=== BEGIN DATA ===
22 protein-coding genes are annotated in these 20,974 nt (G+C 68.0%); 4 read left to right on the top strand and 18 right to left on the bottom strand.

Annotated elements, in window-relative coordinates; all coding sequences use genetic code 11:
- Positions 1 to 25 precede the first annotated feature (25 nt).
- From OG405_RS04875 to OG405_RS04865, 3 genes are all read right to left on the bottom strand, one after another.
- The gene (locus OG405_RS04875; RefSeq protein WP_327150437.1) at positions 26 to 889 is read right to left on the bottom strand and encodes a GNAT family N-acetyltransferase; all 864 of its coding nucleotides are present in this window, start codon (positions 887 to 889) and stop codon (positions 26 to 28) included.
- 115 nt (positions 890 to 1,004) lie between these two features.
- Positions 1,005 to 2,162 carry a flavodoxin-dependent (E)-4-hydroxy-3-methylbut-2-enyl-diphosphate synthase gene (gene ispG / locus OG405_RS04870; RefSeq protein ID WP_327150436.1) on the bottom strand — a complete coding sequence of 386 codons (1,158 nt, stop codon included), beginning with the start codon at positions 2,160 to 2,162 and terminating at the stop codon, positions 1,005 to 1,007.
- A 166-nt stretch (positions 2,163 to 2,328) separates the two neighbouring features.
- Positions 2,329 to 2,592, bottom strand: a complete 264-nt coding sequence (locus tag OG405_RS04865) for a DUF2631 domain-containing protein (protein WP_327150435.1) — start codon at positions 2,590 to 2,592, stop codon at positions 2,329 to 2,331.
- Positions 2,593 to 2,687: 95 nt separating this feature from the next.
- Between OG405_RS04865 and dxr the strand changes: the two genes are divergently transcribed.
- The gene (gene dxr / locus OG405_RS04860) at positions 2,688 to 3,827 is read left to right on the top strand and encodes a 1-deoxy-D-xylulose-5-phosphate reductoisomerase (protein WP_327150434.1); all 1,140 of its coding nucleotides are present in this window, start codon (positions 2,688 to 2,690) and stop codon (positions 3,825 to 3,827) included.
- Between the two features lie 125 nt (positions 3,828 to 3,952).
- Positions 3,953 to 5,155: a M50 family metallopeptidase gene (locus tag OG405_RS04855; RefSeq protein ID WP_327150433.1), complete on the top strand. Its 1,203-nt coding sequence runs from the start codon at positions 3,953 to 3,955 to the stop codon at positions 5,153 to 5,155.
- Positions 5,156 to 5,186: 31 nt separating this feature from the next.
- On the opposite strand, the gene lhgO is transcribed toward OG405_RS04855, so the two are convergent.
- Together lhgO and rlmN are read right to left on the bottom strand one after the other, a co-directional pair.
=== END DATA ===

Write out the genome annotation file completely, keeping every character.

22 protein-coding genes are annotated in these 20,974 nt (G+C 68.0%); 4 read left to right on the top strand and 18 right to left on the bottom strand.

Annotated elements, in window-relative coordinates; all coding sequences use genetic code 11:
- Positions 1 to 25 precede the first annotated feature (25 nt).
- From OG405_RS04875 to OG405_RS04865, 3 genes are all read right to left on the bottom strand, one after another.
- The gene (locus OG405_RS04875; RefSeq protein WP_327150437.1) at positions 26 to 889 is read right to left on the bottom strand and encodes a GNAT family N-acetyltransferase; all 864 of its coding nucleotides are present in this window, start codon (positions 887 to 889) and stop codon (positions 26 to 28) included.
- 115 nt (positions 890 to 1,004) lie between these two features.
- Positions 1,005 to 2,162 carry a flavodoxin-dependent (E)-4-hydroxy-3-methylbut-2-enyl-diphosphate synthase gene (gene ispG / locus OG405_RS04870; RefSeq protein ID WP_327150436.1) on the bottom strand — a complete coding sequence of 386 codons (1,158 nt, stop codon included), beginning with the start codon at positions 2,160 to 2,162 and terminating at the stop codon, positions 1,005 to 1,007.
- A 166-nt stretch (positions 2,163 to 2,328) separates the two neighbouring features.
- Positions 2,329 to 2,592, bottom strand: a complete 264-nt coding sequence (locus tag OG405_RS04865) for a DUF2631 domain-containing protein (protein WP_327150435.1) — start codon at positions 2,590 to 2,592, stop codon at positions 2,329 to 2,331.
- Positions 2,593 to 2,687: 95 nt separating this feature from the next.
- Between OG405_RS04865 and dxr the strand changes: the two genes are divergently transcribed.
- The gene (gene dxr / locus OG405_RS04860) at positions 2,688 to 3,827 is read left to right on the top strand and encodes a 1-deoxy-D-xylulose-5-phosphate reductoisomerase (protein WP_327150434.1); all 1,140 of its coding nucleotides are present in this window, start codon (positions 2,688 to 2,690) and stop codon (positions 3,825 to 3,827) included.
- Between the two features lie 125 nt (positions 3,828 to 3,952).
- Positions 3,953 to 5,155: a M50 family metallopeptidase gene (locus tag OG405_RS04855; RefSeq protein ID WP_327150433.1), complete on the top strand. Its 1,203-nt coding sequence runs from the start codon at positions 3,953 to 3,955 to the stop codon at positions 5,153 to 5,155.
- Positions 5,156 to 5,186: 31 nt separating this feature from the next.
- On the opposite strand, the gene lhgO is transcribed toward OG405_RS04855, so the two are convergent.
- Together lhgO and rlmN are read right to left on the bottom strand one after the other, a co-directional pair.